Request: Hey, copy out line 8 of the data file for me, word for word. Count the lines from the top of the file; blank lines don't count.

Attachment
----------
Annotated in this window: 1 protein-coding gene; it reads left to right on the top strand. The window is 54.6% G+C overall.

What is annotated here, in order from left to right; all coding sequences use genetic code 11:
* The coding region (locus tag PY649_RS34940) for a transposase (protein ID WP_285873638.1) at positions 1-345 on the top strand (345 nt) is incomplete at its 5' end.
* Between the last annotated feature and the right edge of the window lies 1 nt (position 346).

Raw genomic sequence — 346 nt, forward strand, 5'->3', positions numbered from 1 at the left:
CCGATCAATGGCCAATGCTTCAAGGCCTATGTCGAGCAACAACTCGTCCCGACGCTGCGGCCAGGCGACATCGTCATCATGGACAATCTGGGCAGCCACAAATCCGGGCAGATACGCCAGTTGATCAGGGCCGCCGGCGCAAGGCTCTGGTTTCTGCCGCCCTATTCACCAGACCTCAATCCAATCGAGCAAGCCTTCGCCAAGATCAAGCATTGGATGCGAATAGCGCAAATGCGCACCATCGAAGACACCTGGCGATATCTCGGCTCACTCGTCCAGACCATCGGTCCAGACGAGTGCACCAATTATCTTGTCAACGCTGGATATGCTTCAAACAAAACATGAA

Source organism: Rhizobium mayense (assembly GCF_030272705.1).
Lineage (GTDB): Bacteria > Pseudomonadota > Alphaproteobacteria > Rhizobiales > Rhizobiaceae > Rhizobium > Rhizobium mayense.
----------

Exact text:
Lineage (GTDB): Bacteria > Pseudomonadota > Alphaproteobacteria > Rhizobiales > Rhizobiaceae > Rhizobium > Rhizobium mayense.